The Associated Press
A key suspect in the abuse of Iraqi prisoners at Abu Ghraib prison voiced fear he was being made a scapegoat when he was asked to turn over a laptop computer and other evidence suspected of containing photos of the maltreatment, an investigator told a U.S. military court Monday.
The investigator, Manora Iem, testified that Spc. Charles Graner consented to the search during a Jan. 14 interview at the prison, but lawyers for Graner questioned the agent's authorization because he said he only got approval from higher-ups after taking the computer and several CDs.
Graner is among four soldiers charged with abuse at Abu Ghraib who is facing hearings this week at a heavily secured U.S. military base in Mannheim. Spc. Megan Ambuhl's case was to be heard later Monday, while Staff Sgt. Ivan Frederick and Spc. Javal Davis had hearings set for Tuesday.
Graner, clad in desert fatigues, sat in the courtroom leaning with his left arm on the armrest. His two lawyers, one civilian and one military, sat next to him. The opening testimony came as a military judge took up a defense motion to suppress any evidence related to the computer's seizure.
Iem, a U.S. Army criminal investigator, said Graner appeared to understand his rights after he was woken up in the middle of the night on Jan. 14, told he was a suspect in the investigation, read his rights and asked to sign a search consent form.
"He was alert, he was very cooperative," but feared he was being made a "scapegoat," Iem said.
When Graner took the stand later Monday, he said he was caught by surprise after a tough day escorting a supply mission from the prison to Baghdad's airport.
"I was awakened in the middle of the night," he testified. "I had worked corrections and automatically when someone says they are reading you your rights, they are accusing you of something. You are basically guilty."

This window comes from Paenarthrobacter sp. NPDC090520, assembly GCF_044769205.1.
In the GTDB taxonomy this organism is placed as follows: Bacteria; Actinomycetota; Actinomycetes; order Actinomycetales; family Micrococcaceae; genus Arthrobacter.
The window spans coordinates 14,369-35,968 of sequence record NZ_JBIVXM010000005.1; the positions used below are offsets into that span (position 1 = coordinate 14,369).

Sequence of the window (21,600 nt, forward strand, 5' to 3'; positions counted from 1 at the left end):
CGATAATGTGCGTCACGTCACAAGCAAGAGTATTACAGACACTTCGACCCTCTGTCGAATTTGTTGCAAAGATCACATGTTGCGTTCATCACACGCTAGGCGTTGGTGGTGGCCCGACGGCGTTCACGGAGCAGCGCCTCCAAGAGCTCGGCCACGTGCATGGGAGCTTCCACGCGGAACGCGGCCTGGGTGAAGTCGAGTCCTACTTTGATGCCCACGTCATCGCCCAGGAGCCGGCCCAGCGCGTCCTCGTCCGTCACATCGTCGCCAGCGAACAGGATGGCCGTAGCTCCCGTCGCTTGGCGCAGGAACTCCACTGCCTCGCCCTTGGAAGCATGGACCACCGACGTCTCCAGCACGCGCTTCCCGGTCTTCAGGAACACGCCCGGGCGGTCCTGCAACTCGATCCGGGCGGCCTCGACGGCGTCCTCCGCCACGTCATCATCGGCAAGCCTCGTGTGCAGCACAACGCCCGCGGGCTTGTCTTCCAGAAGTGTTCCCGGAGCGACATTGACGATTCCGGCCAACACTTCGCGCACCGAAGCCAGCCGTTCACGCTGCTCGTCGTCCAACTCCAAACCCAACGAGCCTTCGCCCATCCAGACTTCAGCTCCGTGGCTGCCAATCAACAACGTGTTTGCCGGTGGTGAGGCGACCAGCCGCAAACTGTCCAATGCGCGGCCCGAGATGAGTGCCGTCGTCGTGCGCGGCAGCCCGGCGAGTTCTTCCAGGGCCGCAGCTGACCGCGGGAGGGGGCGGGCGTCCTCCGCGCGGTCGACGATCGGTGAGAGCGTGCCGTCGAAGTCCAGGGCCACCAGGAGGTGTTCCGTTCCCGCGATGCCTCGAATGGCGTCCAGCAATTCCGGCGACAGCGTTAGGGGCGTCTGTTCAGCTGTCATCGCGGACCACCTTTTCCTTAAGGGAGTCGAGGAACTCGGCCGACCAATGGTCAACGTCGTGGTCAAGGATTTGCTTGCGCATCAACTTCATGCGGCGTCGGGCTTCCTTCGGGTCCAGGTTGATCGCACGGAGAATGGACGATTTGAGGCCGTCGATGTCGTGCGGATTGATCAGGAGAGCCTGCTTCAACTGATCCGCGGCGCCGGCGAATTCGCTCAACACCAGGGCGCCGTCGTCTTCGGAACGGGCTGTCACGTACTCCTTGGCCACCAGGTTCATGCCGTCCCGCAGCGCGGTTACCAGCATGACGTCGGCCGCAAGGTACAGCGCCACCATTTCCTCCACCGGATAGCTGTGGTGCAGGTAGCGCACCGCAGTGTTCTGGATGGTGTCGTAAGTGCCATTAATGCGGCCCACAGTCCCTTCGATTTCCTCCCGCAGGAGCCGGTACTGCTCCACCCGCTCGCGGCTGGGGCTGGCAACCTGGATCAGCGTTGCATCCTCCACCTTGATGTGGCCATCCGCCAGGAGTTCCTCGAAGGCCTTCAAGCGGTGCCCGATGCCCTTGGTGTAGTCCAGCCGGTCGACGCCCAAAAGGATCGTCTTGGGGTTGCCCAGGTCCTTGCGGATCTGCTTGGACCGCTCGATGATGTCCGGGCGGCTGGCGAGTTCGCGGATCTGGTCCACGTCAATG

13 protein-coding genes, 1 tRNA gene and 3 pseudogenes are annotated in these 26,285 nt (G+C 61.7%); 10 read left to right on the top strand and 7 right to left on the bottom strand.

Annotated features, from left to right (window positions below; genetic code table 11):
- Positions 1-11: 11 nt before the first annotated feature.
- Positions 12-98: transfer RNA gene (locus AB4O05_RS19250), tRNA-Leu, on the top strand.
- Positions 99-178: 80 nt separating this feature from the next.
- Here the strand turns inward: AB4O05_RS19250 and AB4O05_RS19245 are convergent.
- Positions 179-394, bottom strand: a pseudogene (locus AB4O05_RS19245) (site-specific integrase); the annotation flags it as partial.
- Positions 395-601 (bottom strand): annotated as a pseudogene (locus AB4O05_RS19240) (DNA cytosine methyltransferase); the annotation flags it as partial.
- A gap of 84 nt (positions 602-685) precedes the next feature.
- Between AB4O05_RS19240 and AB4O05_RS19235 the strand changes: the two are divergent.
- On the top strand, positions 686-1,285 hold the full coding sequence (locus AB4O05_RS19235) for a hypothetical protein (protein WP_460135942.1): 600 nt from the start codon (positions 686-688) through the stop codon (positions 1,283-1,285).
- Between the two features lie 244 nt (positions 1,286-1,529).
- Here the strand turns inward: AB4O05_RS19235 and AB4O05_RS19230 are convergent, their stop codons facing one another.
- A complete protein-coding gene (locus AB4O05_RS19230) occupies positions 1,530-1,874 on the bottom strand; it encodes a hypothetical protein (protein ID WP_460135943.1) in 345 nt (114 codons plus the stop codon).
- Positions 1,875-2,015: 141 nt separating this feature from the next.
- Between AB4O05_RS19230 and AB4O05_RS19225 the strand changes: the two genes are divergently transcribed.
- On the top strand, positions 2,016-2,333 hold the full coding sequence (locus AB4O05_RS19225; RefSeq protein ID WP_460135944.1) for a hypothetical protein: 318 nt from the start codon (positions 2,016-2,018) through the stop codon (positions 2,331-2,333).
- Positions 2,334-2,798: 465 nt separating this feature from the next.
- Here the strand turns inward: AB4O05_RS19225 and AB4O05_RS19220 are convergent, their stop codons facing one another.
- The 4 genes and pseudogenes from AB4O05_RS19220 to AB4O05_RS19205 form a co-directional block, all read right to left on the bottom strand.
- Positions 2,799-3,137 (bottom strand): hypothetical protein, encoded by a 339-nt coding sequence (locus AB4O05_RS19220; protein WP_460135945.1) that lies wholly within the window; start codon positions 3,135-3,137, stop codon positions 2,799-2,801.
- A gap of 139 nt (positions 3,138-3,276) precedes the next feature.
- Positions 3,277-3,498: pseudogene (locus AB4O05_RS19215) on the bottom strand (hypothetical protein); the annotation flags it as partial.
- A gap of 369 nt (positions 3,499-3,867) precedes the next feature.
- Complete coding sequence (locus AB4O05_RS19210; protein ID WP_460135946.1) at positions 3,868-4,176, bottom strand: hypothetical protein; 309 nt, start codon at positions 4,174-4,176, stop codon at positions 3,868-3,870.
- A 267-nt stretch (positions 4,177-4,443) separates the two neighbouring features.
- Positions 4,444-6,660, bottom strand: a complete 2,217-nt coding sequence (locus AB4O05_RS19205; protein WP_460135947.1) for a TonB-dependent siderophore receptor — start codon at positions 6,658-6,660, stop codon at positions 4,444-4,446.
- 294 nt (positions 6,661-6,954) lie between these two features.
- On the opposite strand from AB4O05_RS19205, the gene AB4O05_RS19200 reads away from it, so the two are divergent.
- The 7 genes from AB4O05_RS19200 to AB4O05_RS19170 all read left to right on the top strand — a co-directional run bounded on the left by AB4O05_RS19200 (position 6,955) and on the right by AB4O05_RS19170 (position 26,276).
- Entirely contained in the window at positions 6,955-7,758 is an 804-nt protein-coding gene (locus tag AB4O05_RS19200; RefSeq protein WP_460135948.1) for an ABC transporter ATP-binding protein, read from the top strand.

He said he told the agent that "all my pictures were on my computer."
But Iem said that during the initial search he had not yet obtained permission for his commander - a point seized on by defense lawyers seeking to cast doubt on the search's authorization.
Iem said at that point he had asked Graner explicitly to allow a search of the computer, and Graner refused. The agent said he believed based on previous experience that supervisors would approve the search, which in fact happened shortly afterward.
Another military investigator testified that suspicions focused on Graner's laptop after a soldier at Abu Ghraib, Spc. Joseph M. Darby, came forward and reported the alleged abuse to commanders.
Darby said Graner had a computer and a digital camera, making it reasonable for investigators to believe there could be evidence on Graner's equipment, said the agent, whose name was not immediately provided by military officials.
The Abu Ghraib scandal broke in April when photographs of hooded and naked prisoners were made public, touching off furious international criticism. Defense lawyers have suggested that the soldiers were following orders.
Graner became known worldwide from the picture of him posing for the camera with his thumbs up behind a pile of naked prisoners. He has been accused of jumping on prisoners as they lay on the ground, stomping on the hands and bare feet of several prisoners, and punching one inmate in the temple so hard that he lost consciousness.
Additionally, he faces adultery charges for having sex with Pfc. Lynndie England, who is now pregnant with his child and is currently facing a pretrial hearing in Fort Bragg, North Carolina.
Graner risks the harshest sentence of the four: up to 24 1/2 years in prison, forfeiture of pay, reduction of rank and a dishonorable discharge .
Lawyers won a judge's ruling to move the two-day session from Baghdad, where the process of bringing the defendants to trial began, to this west German city.
Ambuhl's lawyers said they would ask for testimony by a prison psychologist. Lawyers for both Graner, of Unionstown, Penn., and Ambuhl, of Centreville, Va., also said they would ask the court to spell out in detail what offenses the defendants allegedly committed and when.
In hearings in Iraq in late June, Judge Col. James Pohl ruled out moving the courts martial, but said he might reconsider if conditions in Iraq warranted a move when the trial begins.
The four soldiers being heard at Mannheim are among seven charged with abuse at Abu Ghraib. One of the seven, Spc. Jeremy C. Sivits, pleaded guilty May 19 and was sentenced to a year in prison. All were in Iraq as members of the 372nd Military Police Company, a reserve unit based in Cresaptown, Md.
In U.S. Maj. Gen. Antonio Taguba's report on abuse at Abu Ghraib, Davis is quoted as saying military intelligence soldiers made comments to Graner and Frederick insinuating that they wanted them to "loosen up" prisoners for interrogations.
Like Graner, Frederick is a prison guard in civilian life and both were considered by many of the other soldiers at the prison to be in charge because of their experience.